Bottom Line: S100B was significantly increased in males with minor depression in comparison to healthy males, whereas other biomarkers did not differ between groups (p = 0.10-0.66).S100B correlated with BMI (rs = 0.246, p = 0.031) and with age in healthy subjects (rs = 0.345, p = 0.002).Correlation between white matter hyperintensities and NSE underscores the vascular hypothesis of late life depression.

View Article: PubMed Central - PubMed

Affiliation: Department of Neurology, Max Planck Institute for Human Cognitive and Brain Sciences Leipzig, Germany ; University Clinic for Psychiatry and Psychotherapy, Leipzig University Leipzig, Germany ; LIFE-Leipzig Rsearch Center for Civilization Diseases, Leipzig University Leipzig, Germany.

ABSTRACT
Minor depression is diagnosed when a patient suffers from 2 to 4 depressive symptoms for at least 2 weeks. Though minor depression is a widespread phenomenon, its pathophysiology has hardly been studied. To get a first insight into the pathophysiological mechanisms underlying this disorder we assessed serum levels of biomarkers for plasticity, glial and neuronal function: brain-derived neurotrophic factor (BDNF), S100B and neuron specific enolase (NSE). 27 subjects with minor depressive episode and 82 healthy subjects over 60 years of age were selected from the database of the Leipzig population-based study of civilization diseases (LIFE). Serum levels of BDNF, S100B and NSE were compared between groups, and correlated with age, body-mass index (BMI), and degree of white matter hyperintensities (score on Fazekas scale). S100B was significantly increased in males with minor depression in comparison to healthy males, whereas other biomarkers did not differ between groups (p = 0.10-0.66). NSE correlated with Fazekas score in patients with minor depression (rs = 0.436, p = 0.048) and in the whole sample (rs = 0.252, p = 0.019). S100B correlated with BMI (rs = 0.246, p = 0.031) and with age in healthy subjects (rs = 0.345, p = 0.002). Increased S100B in males with minor depression, without alterations in BDNF and NSE, supports the glial hypothesis of depression. Correlation between white matter hyperintensities and NSE underscores the vascular hypothesis of late life depression.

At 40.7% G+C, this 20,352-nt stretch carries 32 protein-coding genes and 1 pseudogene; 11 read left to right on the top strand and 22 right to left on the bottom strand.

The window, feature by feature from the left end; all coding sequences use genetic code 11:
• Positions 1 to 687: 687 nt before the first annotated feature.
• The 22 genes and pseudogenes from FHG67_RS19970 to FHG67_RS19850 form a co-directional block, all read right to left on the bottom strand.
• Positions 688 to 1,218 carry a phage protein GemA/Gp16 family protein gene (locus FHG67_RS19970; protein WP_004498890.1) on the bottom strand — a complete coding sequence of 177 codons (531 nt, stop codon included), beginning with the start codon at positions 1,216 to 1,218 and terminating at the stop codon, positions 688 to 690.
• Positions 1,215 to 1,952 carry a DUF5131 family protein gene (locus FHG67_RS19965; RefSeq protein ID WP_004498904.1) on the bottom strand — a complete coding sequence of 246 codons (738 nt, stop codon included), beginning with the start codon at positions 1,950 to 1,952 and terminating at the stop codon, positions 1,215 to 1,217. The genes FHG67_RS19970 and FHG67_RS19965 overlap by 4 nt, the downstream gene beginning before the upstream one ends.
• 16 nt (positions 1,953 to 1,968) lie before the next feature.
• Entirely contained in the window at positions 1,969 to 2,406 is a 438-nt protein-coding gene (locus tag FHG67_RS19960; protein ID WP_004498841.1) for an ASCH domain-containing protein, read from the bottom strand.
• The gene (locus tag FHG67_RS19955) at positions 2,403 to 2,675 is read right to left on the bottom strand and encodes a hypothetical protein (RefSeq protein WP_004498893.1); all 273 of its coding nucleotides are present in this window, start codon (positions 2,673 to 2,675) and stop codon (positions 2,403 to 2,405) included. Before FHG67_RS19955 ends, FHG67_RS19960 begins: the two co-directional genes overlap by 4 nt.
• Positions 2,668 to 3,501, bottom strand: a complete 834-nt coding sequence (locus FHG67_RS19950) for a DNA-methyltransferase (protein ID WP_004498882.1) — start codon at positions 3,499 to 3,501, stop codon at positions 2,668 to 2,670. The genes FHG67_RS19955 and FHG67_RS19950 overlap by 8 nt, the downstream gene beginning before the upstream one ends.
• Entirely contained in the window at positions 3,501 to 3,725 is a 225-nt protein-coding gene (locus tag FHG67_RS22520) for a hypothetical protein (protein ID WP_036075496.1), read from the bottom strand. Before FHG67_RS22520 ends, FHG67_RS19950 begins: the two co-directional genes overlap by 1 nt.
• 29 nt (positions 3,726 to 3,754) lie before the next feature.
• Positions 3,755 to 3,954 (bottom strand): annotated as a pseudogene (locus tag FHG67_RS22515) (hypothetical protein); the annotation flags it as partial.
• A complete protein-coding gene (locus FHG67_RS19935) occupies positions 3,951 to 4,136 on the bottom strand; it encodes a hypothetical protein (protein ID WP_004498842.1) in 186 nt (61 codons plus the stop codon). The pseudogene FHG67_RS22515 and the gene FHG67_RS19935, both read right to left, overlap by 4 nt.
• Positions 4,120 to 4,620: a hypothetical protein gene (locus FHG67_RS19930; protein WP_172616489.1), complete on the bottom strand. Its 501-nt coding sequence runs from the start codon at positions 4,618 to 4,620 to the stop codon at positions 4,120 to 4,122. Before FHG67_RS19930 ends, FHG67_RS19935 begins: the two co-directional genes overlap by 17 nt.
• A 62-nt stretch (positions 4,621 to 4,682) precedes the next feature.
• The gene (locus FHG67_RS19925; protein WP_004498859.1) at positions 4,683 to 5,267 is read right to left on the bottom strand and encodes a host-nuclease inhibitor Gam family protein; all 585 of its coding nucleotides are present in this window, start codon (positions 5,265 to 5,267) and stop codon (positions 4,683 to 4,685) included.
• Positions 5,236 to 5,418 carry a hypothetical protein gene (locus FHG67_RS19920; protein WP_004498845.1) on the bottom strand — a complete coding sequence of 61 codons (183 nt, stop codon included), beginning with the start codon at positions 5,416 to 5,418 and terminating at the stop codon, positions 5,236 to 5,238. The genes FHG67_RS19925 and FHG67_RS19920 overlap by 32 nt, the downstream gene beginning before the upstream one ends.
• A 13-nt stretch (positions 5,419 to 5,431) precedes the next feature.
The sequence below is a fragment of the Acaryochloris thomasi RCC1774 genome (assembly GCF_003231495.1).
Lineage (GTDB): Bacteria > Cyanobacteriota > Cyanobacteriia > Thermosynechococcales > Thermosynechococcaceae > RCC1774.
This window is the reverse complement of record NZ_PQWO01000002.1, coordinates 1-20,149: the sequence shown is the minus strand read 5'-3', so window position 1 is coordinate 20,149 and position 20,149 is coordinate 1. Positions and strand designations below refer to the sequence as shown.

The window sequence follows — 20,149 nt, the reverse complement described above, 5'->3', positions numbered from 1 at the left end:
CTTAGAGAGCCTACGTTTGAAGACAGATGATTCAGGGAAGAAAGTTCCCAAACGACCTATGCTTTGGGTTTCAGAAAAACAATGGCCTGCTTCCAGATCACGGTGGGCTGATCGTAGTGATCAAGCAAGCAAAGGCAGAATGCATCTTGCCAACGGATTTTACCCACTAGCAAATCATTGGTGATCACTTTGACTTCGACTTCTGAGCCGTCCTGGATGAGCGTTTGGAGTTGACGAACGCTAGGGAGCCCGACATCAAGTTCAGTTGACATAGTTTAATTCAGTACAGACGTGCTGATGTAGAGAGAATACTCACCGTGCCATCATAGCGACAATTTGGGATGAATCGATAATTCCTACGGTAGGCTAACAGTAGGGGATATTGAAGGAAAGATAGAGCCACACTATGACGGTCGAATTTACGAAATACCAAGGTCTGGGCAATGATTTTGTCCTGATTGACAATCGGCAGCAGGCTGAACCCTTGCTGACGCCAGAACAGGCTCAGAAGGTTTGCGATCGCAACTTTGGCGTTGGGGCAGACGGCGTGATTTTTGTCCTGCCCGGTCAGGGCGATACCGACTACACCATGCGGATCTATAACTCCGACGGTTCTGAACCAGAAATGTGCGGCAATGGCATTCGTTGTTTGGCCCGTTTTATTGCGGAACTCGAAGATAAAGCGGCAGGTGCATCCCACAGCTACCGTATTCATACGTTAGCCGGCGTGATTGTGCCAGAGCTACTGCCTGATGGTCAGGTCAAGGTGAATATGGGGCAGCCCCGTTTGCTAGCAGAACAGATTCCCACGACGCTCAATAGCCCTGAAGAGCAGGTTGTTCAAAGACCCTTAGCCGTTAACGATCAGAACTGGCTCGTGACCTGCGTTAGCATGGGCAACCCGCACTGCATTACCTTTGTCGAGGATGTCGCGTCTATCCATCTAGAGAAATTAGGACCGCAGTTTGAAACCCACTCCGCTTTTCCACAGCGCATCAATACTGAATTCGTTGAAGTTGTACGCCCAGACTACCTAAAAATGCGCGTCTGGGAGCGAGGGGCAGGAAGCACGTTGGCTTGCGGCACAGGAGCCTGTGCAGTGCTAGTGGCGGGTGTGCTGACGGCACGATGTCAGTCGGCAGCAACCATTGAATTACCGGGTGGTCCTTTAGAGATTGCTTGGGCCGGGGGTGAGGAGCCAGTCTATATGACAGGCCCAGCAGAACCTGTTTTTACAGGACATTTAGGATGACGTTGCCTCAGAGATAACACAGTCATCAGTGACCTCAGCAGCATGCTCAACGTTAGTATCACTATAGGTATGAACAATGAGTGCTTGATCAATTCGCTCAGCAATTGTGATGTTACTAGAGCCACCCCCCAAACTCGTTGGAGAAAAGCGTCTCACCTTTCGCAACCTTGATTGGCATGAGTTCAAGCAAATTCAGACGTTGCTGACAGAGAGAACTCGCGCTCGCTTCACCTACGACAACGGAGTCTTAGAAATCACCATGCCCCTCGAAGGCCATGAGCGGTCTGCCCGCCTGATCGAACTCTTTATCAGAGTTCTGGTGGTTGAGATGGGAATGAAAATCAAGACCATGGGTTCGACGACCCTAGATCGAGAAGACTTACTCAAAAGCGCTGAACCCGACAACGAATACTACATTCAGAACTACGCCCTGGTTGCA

No MeSH data available.


Related in: MedlinePlus